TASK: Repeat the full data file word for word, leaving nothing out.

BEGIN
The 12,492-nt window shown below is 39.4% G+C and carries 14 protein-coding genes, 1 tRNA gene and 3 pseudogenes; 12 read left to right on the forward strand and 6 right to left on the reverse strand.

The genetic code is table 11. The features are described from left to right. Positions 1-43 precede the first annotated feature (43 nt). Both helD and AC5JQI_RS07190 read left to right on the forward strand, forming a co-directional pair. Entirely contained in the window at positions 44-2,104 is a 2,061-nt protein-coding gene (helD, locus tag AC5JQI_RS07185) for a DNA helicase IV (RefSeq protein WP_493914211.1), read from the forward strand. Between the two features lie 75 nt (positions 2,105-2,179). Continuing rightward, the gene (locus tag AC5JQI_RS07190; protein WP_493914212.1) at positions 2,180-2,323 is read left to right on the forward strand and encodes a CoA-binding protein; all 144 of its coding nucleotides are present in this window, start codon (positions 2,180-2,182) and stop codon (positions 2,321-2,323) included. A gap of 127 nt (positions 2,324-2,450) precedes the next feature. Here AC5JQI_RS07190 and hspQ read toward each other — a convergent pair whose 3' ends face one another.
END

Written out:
The 12,492-nt window shown below is 39.4% G+C and carries 14 protein-coding genes, 1 tRNA gene and 3 pseudogenes; 12 read left to right on the forward strand and 6 right to left on the reverse strand.

The genetic code is table 11. The features are described from left to right. Positions 1-43 precede the first annotated feature (43 nt). Both helD and AC5JQI_RS07190 read left to right on the forward strand, forming a co-directional pair. Entirely contained in the window at positions 44-2,104 is a 2,061-nt protein-coding gene (helD, locus tag AC5JQI_RS07185) for a DNA helicase IV (RefSeq protein WP_493914211.1), read from the forward strand. Between the two features lie 75 nt (positions 2,105-2,179). Continuing rightward, the gene (locus tag AC5JQI_RS07190; protein WP_493914212.1) at positions 2,180-2,323 is read left to right on the forward strand and encodes a CoA-binding protein; all 144 of its coding nucleotides are present in this window, start codon (positions 2,180-2,182) and stop codon (positions 2,321-2,323) included. A gap of 127 nt (positions 2,324-2,450) precedes the next feature. Here AC5JQI_RS07190 and hspQ read toward each other — a convergent pair whose 3' ends face one another.